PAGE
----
It is a myth that London doesn’t care about Glasgow and that the Labour Party in Westminster treat Scottish Labour as nothing more than a branch office. But this is a dangerous myth, one that many people across the UK believe to be true. The reason why so many people put stock in this myth is because it echoes a deep-seated belief that the political ‘centre’ or elite are cavalier or even apathetic to the fringes.

The only way to counter damaging myths is with strong performance. You do not allow anyone to suspect that you may go back on promises already made (for example, on devolution), another powerful and damaging myth, or that you do not listen to those outside London. Ed Miliband has defended against leadership attacks within his own party by developing a narrative of a party united. He now needs to do more to make this a national narrative of a country united, one that includes Scotland and persuades the electorate and party supporters that they are and will be listened to by Labour. As leader of the Labour Party, Miliband must be a strong, rallying figure and get on stage and perform this, alongside a renewed and preferably federal Scottish Labour Party and some real policies about reducing poverty and income disparity and involving people in politics.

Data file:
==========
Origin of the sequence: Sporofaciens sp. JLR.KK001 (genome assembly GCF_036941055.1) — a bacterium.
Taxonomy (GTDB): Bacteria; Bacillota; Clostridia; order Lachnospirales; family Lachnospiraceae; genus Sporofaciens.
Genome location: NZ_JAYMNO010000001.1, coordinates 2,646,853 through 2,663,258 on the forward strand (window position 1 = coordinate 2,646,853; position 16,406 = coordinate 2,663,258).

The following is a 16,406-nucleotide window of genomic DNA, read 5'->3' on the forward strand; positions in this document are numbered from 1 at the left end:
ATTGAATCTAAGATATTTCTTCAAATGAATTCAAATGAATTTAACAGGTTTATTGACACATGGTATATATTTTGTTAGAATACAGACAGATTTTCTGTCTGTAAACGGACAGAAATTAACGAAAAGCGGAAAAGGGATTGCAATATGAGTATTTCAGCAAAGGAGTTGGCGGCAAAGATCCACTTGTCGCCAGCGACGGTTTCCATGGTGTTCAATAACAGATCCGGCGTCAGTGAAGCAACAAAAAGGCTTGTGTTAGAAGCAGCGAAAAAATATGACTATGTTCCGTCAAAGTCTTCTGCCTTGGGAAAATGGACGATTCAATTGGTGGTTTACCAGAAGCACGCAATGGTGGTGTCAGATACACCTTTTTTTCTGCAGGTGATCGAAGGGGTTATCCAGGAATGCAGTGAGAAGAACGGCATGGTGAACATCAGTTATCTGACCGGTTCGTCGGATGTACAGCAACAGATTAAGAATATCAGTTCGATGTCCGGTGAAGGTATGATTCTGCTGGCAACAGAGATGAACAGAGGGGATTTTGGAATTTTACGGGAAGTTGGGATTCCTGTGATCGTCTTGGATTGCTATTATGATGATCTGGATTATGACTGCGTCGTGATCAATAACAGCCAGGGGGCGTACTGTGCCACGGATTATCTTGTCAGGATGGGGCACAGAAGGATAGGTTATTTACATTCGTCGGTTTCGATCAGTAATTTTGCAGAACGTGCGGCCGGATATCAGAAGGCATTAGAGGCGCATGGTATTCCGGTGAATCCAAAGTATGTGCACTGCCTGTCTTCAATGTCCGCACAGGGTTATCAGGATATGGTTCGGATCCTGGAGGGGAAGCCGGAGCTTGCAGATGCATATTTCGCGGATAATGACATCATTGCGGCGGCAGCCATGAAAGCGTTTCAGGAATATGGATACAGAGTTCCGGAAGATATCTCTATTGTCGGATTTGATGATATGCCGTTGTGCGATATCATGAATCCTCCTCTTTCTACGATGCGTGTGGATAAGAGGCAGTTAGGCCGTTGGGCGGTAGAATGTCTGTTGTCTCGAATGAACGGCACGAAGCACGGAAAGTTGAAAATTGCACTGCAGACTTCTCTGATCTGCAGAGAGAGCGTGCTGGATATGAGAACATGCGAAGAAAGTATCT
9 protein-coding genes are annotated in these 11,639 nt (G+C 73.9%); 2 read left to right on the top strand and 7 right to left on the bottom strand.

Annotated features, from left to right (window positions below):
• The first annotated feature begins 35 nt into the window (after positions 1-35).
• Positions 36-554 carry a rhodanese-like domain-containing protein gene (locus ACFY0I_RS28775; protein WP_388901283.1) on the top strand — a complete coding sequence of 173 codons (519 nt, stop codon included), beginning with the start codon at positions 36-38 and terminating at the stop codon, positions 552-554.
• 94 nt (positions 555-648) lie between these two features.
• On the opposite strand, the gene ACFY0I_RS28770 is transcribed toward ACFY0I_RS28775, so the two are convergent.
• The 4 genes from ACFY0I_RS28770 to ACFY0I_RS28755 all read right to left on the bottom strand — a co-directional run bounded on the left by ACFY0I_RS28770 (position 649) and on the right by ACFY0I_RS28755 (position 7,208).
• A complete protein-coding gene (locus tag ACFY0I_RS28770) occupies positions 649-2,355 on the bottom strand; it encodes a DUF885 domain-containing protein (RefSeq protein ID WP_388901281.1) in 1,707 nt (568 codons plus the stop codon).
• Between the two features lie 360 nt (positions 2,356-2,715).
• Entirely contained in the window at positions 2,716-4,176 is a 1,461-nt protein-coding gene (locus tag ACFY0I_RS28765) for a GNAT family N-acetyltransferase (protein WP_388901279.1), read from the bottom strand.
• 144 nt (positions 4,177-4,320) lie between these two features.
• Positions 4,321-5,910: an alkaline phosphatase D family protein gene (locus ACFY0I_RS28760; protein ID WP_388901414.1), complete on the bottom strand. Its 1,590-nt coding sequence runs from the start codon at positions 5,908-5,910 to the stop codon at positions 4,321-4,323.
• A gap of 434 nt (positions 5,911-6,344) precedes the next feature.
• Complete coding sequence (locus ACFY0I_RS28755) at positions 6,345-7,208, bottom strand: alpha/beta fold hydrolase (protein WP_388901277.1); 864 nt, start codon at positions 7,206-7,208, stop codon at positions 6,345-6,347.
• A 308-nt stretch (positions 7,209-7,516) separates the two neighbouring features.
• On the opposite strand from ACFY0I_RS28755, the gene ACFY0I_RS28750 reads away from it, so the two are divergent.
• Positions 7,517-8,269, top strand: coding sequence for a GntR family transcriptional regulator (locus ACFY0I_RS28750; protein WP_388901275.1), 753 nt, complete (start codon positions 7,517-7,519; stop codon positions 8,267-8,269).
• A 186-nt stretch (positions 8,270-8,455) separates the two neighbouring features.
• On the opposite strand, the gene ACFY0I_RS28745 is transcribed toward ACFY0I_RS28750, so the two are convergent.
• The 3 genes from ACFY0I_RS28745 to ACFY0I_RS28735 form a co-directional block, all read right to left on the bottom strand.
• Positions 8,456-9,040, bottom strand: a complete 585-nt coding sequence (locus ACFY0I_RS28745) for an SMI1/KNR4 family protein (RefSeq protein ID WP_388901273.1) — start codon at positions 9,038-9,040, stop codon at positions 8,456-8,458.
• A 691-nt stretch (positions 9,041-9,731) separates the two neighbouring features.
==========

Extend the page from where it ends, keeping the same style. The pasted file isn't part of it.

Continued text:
The United Kingdom is our national story, one which has emotional resonance with us all. My mother – a Glaswegian – and my father – a Dubliner – met in London as young British workers. This emotional appeal of Britishness must be used by Miliband to illustrate the essence of a properly United Kingdom. Miliband must make the Scots want to elect a Labour government in 2015. Without Scotland, Labour will fail in May. Miliband must tell the Scots why those 40 MPs are needed, both for Scotland and for us all.

John Gaffney is professor of politics at Aston University and co-director of the Aston Centre for Europe. He is currently completing a two-year study of UK political leadership, with a focus on the narrative of Ed Miliband’s leadership.

John Gaffney is the co-director of the Aston Centre for Europe, specialising in French politics and the discourse of leadership.

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Donald Trump promises quick Brexit trade deal - but the pound still falls